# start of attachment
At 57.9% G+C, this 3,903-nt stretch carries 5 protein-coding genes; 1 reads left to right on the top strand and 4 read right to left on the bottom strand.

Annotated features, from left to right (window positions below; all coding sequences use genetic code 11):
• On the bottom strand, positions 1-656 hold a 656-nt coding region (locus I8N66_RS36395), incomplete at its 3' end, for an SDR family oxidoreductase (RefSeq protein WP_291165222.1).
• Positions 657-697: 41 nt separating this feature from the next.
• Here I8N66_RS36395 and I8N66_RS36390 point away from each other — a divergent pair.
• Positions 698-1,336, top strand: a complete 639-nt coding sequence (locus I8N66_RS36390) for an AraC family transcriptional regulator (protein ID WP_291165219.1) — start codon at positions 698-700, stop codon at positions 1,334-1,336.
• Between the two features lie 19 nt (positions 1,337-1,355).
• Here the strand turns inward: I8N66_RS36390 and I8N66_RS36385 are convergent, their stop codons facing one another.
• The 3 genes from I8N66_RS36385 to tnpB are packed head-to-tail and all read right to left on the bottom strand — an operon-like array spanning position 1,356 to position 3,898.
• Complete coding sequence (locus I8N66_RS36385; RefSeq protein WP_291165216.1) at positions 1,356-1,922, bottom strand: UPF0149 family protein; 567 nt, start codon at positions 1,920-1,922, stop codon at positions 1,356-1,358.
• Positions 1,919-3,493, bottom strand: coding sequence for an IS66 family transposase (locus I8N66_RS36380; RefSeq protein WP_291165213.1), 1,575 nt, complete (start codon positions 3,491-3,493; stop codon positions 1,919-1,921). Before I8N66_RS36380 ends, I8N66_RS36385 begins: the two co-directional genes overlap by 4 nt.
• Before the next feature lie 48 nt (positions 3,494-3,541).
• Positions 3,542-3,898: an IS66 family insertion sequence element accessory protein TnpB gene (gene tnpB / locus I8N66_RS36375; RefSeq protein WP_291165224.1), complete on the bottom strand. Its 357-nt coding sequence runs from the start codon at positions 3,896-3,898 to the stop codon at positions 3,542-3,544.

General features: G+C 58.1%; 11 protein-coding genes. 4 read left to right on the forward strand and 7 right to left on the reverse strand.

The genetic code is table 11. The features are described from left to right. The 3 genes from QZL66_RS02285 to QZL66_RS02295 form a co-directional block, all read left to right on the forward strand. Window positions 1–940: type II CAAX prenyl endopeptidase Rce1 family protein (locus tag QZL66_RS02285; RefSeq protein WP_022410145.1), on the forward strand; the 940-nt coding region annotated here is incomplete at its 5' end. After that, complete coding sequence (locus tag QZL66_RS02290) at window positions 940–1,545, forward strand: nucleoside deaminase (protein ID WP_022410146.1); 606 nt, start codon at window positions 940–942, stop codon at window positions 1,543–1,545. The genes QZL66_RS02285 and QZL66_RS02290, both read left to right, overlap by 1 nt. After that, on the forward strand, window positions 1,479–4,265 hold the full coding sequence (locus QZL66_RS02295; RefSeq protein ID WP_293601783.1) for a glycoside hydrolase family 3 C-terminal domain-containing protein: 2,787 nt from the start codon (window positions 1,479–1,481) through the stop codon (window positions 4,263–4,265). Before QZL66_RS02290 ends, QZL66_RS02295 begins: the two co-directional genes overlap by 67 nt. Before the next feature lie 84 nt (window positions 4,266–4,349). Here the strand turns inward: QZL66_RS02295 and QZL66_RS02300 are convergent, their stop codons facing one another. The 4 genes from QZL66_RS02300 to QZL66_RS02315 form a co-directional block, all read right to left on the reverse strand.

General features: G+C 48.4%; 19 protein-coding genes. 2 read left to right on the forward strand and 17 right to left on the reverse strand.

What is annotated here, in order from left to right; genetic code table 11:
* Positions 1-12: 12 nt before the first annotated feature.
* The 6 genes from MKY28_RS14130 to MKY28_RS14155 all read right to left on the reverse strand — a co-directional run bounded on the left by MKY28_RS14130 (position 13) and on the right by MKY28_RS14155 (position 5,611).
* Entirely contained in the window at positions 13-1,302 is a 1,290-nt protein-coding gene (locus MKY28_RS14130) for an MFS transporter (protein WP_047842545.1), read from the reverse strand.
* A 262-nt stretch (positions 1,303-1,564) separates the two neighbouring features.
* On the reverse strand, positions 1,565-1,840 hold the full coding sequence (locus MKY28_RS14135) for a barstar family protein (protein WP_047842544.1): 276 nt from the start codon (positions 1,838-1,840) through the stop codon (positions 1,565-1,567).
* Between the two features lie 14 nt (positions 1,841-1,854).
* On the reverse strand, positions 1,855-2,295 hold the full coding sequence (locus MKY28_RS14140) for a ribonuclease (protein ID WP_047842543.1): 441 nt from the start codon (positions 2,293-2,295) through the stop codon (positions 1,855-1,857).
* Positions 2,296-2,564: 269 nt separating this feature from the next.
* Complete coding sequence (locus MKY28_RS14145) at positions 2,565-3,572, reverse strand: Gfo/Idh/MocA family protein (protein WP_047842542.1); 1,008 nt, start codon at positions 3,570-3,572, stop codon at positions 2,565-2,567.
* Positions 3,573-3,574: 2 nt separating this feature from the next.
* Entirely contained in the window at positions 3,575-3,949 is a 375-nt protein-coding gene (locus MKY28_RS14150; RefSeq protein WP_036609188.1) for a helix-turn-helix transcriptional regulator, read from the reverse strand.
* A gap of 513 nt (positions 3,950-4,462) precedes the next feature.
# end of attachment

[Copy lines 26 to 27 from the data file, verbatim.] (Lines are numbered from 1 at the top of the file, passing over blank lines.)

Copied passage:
* Complete coding sequence (locus MKY28_RS14145) at positions 2,565-3,572, reverse strand: Gfo/Idh/MocA family protein (protein WP_047842542.1); 1,008 nt, start codon at positions 3,570-3,572, stop codon at positions 2,565-2,567.
* Positions 3,573-3,574: 2 nt separating this feature from the next.